A Whakatāne counselling service heavily involved in the Whakaari/White Island eruption response has been deemed one of the country's best.

The Eastern Bay Primary Health Alliance's mental health team supported victims of the eruption, first responders, whānau and friends through debriefs and subsequently took on an influx of referrals.

The team is one of two finalists up for the New Zealand Primary Healthcare Awards best mental health programme prize.

Their service focuses on short-term counselling support for youth and adults with mild to moderate mental health challenges, and 91 per cent of clients rate it is as excellent to very good.

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The team - Jan Fremantle, Hiria Shanks, Urika Kihi, Trent Hape, Julie Bristowe, Jeff Bristowe, Jenny Sinclair and Lorraine Saunders - is led by Jamie Sullivan.

Their combined backgrounds include social work, nursing, drug and alcohol services and youth work.

Some staff are Māori and offer kaupapa Māori counselling, and counselling in te reo.

Sullivan told the Rotorua Daily Post the recognition was "humbling" when there were "amazing people" in services in New Zealand.

"They go out every day to do their best with what resources they have."

In the five years, he has worked with the team, their number of annual referrals has quadrupled from 250 to more than 1000 but the level of resourcing has stayed much the same.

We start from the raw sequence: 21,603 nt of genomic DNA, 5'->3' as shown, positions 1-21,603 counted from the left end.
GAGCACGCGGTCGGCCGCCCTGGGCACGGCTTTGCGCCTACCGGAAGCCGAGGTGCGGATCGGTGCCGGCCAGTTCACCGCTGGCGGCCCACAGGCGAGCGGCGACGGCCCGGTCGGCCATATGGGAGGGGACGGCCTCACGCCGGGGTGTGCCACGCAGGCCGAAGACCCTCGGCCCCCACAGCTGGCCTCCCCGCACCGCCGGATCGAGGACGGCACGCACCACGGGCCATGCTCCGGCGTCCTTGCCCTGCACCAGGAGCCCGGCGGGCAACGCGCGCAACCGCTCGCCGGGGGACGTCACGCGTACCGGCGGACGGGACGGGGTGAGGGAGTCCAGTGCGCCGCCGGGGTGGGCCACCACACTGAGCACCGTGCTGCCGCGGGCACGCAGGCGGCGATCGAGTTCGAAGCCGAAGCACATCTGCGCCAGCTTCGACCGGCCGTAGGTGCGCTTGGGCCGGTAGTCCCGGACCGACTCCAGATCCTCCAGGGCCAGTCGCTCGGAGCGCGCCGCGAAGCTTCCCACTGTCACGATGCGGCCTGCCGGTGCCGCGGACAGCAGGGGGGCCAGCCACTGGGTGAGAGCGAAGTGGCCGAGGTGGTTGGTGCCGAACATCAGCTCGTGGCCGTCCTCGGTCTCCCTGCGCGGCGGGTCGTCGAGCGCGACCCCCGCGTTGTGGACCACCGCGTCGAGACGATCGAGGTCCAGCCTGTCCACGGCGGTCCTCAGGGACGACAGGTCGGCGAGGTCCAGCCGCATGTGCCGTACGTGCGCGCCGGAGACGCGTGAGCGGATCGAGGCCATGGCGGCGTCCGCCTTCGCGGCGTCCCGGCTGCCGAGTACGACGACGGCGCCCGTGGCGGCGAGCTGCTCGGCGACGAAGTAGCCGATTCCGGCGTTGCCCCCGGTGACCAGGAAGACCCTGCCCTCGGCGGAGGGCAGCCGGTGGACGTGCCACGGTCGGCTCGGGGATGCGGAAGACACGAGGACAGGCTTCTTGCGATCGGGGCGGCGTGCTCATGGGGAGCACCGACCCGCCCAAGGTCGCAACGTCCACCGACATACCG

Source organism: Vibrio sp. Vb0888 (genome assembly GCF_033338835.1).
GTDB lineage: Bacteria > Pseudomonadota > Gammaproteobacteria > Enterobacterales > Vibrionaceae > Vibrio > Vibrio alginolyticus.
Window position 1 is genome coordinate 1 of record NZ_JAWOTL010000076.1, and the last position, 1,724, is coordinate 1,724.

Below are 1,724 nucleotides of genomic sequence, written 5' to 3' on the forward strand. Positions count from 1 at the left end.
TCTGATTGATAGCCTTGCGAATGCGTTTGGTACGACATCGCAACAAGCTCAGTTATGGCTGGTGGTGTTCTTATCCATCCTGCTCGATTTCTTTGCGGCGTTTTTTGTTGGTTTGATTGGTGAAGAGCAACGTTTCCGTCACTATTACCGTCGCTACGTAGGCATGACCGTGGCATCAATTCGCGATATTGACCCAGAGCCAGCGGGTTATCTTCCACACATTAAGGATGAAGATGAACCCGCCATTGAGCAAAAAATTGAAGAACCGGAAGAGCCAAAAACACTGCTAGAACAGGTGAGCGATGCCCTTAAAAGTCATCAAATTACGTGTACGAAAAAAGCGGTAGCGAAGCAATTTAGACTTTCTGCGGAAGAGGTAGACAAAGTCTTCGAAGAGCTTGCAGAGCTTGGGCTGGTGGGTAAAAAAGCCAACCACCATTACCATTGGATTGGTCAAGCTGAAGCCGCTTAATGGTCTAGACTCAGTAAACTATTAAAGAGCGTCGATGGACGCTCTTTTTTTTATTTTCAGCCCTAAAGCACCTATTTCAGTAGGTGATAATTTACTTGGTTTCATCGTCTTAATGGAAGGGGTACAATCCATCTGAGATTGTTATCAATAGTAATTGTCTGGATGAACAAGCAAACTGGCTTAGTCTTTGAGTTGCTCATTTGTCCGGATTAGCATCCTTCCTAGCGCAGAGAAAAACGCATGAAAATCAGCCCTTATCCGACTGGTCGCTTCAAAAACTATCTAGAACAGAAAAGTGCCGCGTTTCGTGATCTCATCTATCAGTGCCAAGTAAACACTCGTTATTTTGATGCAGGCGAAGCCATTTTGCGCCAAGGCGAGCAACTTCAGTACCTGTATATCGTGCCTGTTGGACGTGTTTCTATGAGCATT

To cater for the demand, they have centralised their team, run counselling groups in conjunction with other services, and have a memorandum of understanding with another organisation to share resources where needed.

In the youth space, staff try to take a "whole-school approach" alongside one-on-one sessions.

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"We just talk to them in general around drugs, alcohol, anxiety and depression. We don't wait for them to have an issue with that."

Prime Minister Jacinda Ardern hugs a St John staff member while meeting first responders after the Whakaari eruption. Photo / File
Prime Minister Jacinda Ardern hugs a St John staff member while meeting first responders after the Whakaari eruption. Photo / File

When Whakaari erupted, the service was made available to anyone who needed it.

Referrals weren't required.

This led to "a lot of responses" mainly from first responders.

It wasn't the first time the service had catered for such an influx - it did the same after the Edgecumbe flood in 2017.

Residents and volunteers clear up waste after the Edgecumbe flood in 2017. Photo / File
Residents and volunteers clear up waste after the Edgecumbe flood in 2017. Photo / File

To care for the mental health of his staff, Sullivan said he had needed to make "major calls" in the past.

"My staff do trust me to come to me with pretty much anything that's happening."

The team uses flexible working hours to give staff "time out for self-care".

"That's really important and it's often one of the things gets missed with these types of people. They work really hard."

The winners of the New Zealand Primary Healthcare Awards will be announced at an awards gal in Auckland on February 29.